A monk. He had been subjected by the Saṅgha to the ukkhepanīyakamma for refusal to renounce a sinful doctrine, namely, that the states of mind declared by the Buddha to be stumbling-blocks are not such at all for him who indulges in them.
Ariṭṭha left the Order and would not come back until the ukkhepanīyakamma was revoked. Vin.ii.25–28
He was a vulture-trainer (gaddhabādhiputta).
His case is cited as that of a pācittiya offence because he refused to give up a wrong doctrine even after the monks had three times requested him to do so. Vin.iv.135
In spite of the ukkhepanīyakamma the Chabbaggiyā (group of six) monks kept company with Ariṭṭha, thereby committing a pācittiya-offence. Vin.iv.137 We find the Buddha rebuking the nun Thullanandā for associating with Ariṭṭha after the ukkhepanīyakamma. Vin.iv.218
It was Ariṭṭha’s heresy that led to the preaching of the Alagaddūpama Sutta. MN.i.130ff.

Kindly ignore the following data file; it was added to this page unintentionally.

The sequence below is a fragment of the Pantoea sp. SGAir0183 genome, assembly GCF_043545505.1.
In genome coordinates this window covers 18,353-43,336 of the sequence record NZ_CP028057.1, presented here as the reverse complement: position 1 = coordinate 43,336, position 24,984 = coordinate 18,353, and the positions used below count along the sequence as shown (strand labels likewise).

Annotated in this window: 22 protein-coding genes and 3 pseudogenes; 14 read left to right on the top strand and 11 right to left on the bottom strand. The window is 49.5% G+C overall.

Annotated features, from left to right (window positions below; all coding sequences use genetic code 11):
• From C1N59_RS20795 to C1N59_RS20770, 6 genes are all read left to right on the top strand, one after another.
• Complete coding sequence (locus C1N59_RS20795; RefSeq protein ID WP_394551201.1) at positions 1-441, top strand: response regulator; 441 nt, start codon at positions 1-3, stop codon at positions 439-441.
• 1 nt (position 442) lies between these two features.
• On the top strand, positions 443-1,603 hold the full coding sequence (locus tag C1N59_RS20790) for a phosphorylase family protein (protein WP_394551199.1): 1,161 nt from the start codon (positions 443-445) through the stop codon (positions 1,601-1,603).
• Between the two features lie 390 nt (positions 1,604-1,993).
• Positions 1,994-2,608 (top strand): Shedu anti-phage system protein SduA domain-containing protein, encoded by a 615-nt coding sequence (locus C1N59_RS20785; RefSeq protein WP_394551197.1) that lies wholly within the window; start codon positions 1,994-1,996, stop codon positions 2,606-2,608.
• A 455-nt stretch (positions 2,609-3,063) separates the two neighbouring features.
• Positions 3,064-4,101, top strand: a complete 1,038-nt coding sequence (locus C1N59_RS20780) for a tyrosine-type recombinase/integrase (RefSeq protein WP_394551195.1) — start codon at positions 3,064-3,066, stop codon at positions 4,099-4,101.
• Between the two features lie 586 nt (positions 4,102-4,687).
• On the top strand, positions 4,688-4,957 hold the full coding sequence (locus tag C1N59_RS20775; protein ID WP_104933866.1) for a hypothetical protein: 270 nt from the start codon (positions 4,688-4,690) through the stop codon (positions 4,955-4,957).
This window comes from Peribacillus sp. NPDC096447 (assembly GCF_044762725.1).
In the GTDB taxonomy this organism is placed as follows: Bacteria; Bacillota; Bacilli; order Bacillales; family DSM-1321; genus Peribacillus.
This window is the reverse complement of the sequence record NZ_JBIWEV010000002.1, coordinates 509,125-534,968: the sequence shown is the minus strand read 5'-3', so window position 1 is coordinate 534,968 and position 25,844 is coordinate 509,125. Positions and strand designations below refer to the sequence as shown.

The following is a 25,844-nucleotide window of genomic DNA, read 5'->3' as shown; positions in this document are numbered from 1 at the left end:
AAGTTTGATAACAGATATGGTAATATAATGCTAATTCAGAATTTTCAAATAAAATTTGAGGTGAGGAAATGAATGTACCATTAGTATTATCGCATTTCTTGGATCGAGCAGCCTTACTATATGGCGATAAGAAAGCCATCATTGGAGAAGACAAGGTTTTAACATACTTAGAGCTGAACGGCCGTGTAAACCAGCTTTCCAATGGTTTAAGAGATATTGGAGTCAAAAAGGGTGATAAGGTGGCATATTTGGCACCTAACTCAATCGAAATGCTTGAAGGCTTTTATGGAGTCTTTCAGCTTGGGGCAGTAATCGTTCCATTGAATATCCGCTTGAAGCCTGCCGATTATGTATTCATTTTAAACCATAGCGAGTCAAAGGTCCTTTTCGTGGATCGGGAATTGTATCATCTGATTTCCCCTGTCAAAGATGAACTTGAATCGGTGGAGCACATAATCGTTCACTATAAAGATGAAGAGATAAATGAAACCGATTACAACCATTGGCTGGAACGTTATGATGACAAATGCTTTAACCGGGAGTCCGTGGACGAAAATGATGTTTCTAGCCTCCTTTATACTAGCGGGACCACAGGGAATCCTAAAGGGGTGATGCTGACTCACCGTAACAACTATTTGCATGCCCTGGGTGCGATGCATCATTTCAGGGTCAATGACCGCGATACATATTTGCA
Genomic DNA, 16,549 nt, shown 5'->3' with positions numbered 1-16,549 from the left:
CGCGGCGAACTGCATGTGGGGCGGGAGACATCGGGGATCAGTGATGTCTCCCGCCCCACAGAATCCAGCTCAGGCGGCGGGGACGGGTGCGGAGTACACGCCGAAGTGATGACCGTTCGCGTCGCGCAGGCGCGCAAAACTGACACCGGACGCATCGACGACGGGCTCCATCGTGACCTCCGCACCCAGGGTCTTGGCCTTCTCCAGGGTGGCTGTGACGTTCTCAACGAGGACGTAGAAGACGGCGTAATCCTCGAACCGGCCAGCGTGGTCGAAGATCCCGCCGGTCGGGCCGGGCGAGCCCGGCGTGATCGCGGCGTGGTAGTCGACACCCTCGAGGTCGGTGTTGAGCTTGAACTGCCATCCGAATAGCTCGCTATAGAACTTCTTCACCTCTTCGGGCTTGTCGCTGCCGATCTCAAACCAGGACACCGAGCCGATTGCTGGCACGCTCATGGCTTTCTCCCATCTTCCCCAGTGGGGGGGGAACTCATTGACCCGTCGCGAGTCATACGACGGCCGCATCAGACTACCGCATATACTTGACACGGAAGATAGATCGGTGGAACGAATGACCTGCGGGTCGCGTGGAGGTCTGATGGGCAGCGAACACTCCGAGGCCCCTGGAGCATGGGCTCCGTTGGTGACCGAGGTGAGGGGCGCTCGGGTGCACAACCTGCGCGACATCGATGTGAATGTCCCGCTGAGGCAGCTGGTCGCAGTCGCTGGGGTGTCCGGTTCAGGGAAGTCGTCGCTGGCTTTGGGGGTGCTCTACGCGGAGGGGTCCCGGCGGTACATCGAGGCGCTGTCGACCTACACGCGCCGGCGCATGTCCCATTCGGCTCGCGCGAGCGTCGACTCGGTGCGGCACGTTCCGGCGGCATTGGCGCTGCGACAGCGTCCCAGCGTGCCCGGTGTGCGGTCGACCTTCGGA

In the Saṃyutta Nikāya, SN.v.314–315 Ariṭṭha is mentioned as having said to the Buddha that he practised concentration in breathing and as having described how he did it. The Buddha, thereupon, instructs him as to how such concentration can be done perfectly and in every detail.
An upāsaka mentioned in the Aṅguttara Nikāya AN.iii.451 in a list of householders and upāsakas who had seen and realised immortality and were possessed of unwavering faith in the Buddha, the Dhamma and the Saṅgha. They practised Ariyan conduct and had won wisdom and liberty.
A messenger of Vessavaṇa, employed by him to take his proclamations and publish them. DN.iii.201